Neuschwanstein Castle (German: Schloss Neuschwanstein, pronounced [ˈʃlɔs nɔʏˈʃvaːnʃtaɪn]; Southern Bavarian: Schloss Neischwanstoa) is a 19th-century historicist palace on a rugged hill of the foothills of the Alps in the very south of Germany, just north of Austria. It is located in the Swabia region of Bavaria, in the municipality of Schwangau, above the incorporated village of Hohenschwangau, which is also the location of Hohenschwangau Castle. The closest larger town is Füssen. The castle stands above the narrow gorge of the Pöllat stream, east of the Alpsee and Schwansee lakes, close to the mouth of the Lech into Forggensee.
Despite the main residence of the Bavarian monarchs at the time—the Munich Residenz—being one of the most extensive palace complexes in the world, King Ludwig II of Bavaria felt the need to escape from the constraints he saw himself exposed to in Munich, and commissioned Neuschwanstein Palace on the remote northern edges of the Alps as a retreat but also in honour of composer Richard Wagner, whom he greatly admired.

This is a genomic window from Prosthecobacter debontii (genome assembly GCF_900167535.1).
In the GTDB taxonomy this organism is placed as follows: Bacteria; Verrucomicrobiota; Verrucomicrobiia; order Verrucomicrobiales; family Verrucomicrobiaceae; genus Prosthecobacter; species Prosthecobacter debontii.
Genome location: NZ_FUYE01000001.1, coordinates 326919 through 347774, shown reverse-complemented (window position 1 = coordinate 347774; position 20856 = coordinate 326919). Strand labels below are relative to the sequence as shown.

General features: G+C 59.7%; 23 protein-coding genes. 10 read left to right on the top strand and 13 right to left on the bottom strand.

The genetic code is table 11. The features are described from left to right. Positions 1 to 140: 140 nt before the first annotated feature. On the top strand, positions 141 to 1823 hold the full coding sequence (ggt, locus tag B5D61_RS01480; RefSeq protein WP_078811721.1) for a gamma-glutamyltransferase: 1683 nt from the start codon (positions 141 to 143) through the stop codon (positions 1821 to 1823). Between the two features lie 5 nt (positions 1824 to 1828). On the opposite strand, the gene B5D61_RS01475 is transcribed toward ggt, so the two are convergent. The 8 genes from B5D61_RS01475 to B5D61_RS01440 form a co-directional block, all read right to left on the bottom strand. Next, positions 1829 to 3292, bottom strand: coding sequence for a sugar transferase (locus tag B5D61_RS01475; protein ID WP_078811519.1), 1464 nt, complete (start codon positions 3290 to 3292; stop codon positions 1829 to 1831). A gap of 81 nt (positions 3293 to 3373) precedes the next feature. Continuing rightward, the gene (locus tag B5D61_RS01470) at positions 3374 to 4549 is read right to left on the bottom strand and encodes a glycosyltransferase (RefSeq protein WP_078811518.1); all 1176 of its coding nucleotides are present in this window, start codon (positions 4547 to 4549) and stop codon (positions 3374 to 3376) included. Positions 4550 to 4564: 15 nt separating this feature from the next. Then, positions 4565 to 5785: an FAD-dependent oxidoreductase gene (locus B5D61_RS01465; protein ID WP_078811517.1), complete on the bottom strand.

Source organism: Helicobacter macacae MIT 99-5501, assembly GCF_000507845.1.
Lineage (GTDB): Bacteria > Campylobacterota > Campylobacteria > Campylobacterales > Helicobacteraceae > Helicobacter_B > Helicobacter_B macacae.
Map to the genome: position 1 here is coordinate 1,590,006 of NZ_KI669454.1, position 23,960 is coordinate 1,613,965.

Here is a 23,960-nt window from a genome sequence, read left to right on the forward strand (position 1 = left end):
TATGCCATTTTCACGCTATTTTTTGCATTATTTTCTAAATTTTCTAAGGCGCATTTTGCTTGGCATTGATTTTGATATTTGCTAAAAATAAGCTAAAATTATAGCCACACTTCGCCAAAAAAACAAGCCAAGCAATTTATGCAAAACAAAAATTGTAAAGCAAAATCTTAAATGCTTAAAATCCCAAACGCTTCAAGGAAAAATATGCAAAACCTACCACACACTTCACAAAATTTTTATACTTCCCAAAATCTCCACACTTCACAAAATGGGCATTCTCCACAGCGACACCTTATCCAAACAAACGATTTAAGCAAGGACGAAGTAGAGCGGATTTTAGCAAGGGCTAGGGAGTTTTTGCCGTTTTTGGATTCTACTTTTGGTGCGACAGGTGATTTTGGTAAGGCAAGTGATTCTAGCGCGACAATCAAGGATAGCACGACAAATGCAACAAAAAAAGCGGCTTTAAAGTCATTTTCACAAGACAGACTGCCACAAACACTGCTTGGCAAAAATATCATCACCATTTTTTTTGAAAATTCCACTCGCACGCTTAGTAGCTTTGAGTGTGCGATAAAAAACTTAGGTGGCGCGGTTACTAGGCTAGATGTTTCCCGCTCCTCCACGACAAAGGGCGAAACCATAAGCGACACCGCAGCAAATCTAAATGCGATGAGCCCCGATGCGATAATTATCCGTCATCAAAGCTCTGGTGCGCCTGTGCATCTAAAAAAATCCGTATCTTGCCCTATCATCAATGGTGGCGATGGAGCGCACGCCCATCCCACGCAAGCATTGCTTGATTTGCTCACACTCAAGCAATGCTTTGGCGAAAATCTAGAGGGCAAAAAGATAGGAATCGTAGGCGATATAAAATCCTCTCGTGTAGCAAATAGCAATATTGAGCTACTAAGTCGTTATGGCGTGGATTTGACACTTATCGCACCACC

Ludwig chose to pay for the palace out of his personal fortune and by means of extensive borrowing rather than Bavarian public funds. Construction began in 1869 but was never completed. The castle was intended to serve as a private residence for the king but he died in 1886, and it was opened to the public shortly after his death. Since then, more than 61 million people have visited Neuschwanstein Castle. More than 1.3 million people visit annually, with as many as 6,000 per day in the summer.